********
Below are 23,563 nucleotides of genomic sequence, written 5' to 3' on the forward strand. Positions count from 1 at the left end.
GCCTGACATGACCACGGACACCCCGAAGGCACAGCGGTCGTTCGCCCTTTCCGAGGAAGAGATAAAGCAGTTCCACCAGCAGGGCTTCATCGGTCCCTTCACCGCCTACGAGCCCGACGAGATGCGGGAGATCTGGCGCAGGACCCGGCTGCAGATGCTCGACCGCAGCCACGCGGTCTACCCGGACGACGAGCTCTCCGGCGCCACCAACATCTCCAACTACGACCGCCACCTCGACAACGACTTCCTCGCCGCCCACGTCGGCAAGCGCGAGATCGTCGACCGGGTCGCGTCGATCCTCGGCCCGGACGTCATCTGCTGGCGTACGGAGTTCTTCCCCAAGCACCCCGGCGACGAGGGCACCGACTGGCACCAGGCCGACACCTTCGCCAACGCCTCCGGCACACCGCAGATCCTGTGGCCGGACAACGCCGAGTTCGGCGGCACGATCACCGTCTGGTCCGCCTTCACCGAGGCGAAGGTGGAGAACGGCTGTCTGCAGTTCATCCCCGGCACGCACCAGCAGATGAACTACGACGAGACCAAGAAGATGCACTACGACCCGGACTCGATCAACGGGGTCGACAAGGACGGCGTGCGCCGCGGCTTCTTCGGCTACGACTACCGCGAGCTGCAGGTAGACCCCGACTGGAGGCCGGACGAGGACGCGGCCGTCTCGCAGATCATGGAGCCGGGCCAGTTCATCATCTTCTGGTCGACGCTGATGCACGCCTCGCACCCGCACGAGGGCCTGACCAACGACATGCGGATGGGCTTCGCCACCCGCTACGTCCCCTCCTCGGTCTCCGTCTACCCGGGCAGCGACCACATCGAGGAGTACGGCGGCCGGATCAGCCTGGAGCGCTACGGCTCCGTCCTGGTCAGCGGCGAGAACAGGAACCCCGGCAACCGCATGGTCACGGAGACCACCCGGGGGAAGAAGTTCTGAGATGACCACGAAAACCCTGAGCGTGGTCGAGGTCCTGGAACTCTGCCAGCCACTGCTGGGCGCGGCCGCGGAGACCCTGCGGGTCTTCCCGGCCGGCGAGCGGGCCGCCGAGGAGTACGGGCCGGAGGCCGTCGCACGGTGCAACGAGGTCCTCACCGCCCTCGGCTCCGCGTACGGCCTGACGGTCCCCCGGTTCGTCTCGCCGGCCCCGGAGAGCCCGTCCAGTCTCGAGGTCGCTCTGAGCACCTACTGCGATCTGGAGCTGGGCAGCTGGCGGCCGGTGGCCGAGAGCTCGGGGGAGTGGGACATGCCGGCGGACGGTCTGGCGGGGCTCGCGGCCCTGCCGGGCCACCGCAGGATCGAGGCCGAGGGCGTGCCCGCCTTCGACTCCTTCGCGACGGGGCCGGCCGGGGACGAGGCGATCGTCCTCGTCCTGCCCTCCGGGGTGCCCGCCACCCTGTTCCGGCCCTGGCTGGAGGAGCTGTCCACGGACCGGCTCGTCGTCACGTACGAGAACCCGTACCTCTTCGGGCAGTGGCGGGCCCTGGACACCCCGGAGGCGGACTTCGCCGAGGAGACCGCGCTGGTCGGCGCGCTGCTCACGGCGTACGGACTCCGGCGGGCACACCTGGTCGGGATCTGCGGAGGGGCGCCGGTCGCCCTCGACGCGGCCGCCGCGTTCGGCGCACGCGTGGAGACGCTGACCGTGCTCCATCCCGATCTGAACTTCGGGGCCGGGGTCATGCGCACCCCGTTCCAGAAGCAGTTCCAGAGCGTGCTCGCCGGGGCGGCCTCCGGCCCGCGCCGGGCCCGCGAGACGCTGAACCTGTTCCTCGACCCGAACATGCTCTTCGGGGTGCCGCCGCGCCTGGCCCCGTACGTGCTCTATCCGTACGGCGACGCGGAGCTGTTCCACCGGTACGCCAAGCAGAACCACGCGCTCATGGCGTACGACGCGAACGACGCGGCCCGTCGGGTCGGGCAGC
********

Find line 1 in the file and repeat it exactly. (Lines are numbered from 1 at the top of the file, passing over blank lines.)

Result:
Below are 23,563 nucleotides of genomic sequence, written 5' to 3' on the forward strand. Positions count from 1 at the left end.